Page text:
Lefty hurler Jamie Moyer set the record for oldest winning pitcher in major league baseball history yesterday. At age 49, he threw 7 innings without giving up an earned run despite never reaching 80 mph on the radar gun. I can recall Moyer as an unimpressive 23-year-old rookie with the Chicago Cubs in 1986, so his remarkable career is testimony to character.

Mr. Moyer, who has earned $82 million as a pitcher despite modest physical gifts, has eight children, which I find heartening. Here's a question about heritability: do highly competent people like Moyer tend to have children who are above average in competence?

I can recall knuckleballer Hoyt Wilhelm being modestly effective in relief for the Dodgers at age 48 and 49 in the early 1970s, but the knuckleball is a special pitch. 

Here's another question: is it at all imaginable that a woman could make the major leagues as a knuckleball pitcher? (Moyer is not a knuckleballer, which makes his accomplishment even more impressive.)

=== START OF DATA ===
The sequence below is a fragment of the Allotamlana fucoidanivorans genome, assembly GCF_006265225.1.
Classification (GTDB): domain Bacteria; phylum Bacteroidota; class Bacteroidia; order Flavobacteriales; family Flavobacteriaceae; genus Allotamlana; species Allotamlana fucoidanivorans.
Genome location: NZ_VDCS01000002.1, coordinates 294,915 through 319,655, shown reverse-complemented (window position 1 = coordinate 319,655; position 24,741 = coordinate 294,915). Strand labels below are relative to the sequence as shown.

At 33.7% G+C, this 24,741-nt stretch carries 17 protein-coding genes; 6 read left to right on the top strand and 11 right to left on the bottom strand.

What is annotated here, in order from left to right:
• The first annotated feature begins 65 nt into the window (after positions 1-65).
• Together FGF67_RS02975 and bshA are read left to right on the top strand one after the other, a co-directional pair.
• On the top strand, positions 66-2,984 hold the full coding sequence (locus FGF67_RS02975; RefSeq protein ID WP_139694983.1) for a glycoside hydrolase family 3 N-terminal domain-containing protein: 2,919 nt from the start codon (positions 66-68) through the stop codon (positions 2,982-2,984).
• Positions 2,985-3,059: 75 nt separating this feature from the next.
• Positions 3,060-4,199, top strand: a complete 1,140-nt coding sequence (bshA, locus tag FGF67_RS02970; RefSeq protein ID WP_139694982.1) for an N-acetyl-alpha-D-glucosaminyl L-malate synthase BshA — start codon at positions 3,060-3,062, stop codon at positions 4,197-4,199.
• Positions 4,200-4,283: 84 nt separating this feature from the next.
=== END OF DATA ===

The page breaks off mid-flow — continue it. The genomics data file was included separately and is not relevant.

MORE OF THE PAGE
Women aren't competitive with men in sports other sedentary sports like shooting and equestrian. But, theoretically, there is a backdoor route to major league baseball for a pitcher without tremendous arm strength who masters the knuckleball. The knuckleball is an anomalous pitch that is sort of shot-putted up toward the plate without any spin. It gets buffeted about by random air currents and can be extremely frustrating for batters (or, it can be extremely easy to hit if it happens to fly straight and slow - knuckleballers need to develop a Zen attitudes to the slings and arrows of outrageous fortune). 

Still, any kind of overhand throwing is asking a lot of a woman. For example, here's a short video of Annika Sorenstam, the best woman golfer ever, throwing out a 57-foot ceremonial first pitch at Shea Stadium.

Still, a few women can bring some heat. A tiny number of young women have pitched at the lowest levels of college baseball -- I recall Caltech's baseball team being badly beaten once by a girl, daughter of a minor league pitcher, who supposedly threw fastballs in the upper 70s. That was Ila Borders, who went on to pitch for four seasons in independent minor leagues, generally with ERAs around 7 or 8 (e.g., bad, but not notably worse than the worst male pitchers in the league). She once threw 12 innings straight of scoreless ball to professional players when she had her Jamie Moyer-style junkball mojo working.